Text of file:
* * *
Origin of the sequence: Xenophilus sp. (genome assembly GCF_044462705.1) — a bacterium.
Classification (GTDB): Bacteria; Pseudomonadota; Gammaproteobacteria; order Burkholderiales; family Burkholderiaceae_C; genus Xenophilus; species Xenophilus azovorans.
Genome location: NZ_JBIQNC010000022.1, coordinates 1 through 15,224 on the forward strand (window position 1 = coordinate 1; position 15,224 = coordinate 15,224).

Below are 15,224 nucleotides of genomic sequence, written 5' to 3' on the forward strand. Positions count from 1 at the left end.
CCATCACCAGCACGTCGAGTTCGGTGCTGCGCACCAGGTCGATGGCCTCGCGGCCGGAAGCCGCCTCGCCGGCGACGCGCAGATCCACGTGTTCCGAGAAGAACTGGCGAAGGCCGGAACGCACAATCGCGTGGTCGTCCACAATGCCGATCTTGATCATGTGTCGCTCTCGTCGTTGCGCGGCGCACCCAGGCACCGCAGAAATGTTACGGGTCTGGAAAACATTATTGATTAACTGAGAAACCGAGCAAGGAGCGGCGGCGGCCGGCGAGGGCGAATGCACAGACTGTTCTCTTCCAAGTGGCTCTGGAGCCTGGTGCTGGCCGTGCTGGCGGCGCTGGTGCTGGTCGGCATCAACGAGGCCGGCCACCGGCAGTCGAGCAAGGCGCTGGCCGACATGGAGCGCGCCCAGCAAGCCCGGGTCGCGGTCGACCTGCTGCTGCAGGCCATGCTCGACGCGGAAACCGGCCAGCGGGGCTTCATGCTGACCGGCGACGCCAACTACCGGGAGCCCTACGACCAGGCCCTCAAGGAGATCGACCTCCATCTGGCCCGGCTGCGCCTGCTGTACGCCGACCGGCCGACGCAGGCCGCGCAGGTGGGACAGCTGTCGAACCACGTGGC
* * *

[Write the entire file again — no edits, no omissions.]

Origin of the sequence: Xenophilus sp. (genome assembly GCF_044462705.1) — a bacterium.
Classification (GTDB): Bacteria; Pseudomonadota; Gammaproteobacteria; order Burkholderiales; family Burkholderiaceae_C; genus Xenophilus; species Xenophilus azovorans.
Genome location: NZ_JBIQNC010000022.1, coordinates 1 through 15,224 on the forward strand (window position 1 = coordinate 1; position 15,224 = coordinate 15,224).

Below are 15,224 nucleotides of genomic sequence, written 5' to 3' on the forward strand. Positions count from 1 at the left end.
CCATCACCAGCACGTCGAGTTCGGTGCTGCGCACCAGGTCGATGGCCTCGCGGCCGGAAGCCGCCTCGCCGGCGACGCGCAGATCCACGTGTTCCGAGAAGAACTGGCGAAGGCCGGAACGCACAATCGCGTGGTCGTCCACAATGCCGATCTTGATCATGTGTCGCTCTCGTCGTTGCGCGGCGCACCCAGGCACCGCAGAAATGTTACGGGTCTGGAAAACATTATTGATTAACTGAGAAACCGAGCAAGGAGCGGCGGCGGCCGGCGAGGGCGAATGCACAGACTGTTCTCTTCCAAGTGGCTCTGGAGCCTGGTGCTGGCCGTGCTGGCGGCGCTGGTGCTGGTCGGCATCAACGAGGCCGGCCACCGGCAGTCGAGCAAGGCGCTGGCCGACATGGAGCGCGCCCAGCAAGCCCGGGTCGCGGTCGACCTGCTGCTGCAGGCCATGCTCGACGCGGAAACCGGCCAGCGGGGCTTCATGCTGACCGGCGACGCCAACTACCGGGAGCCCTACGACCAGGCCCTCAAGGAGATCGACCTCCATCTGGCCCGGCTGCGCCTGCTGTACGCCGACCGGCCGACGCAGGCCGCGCAGGTGGGACAGCTGTCGAACCACGTGGC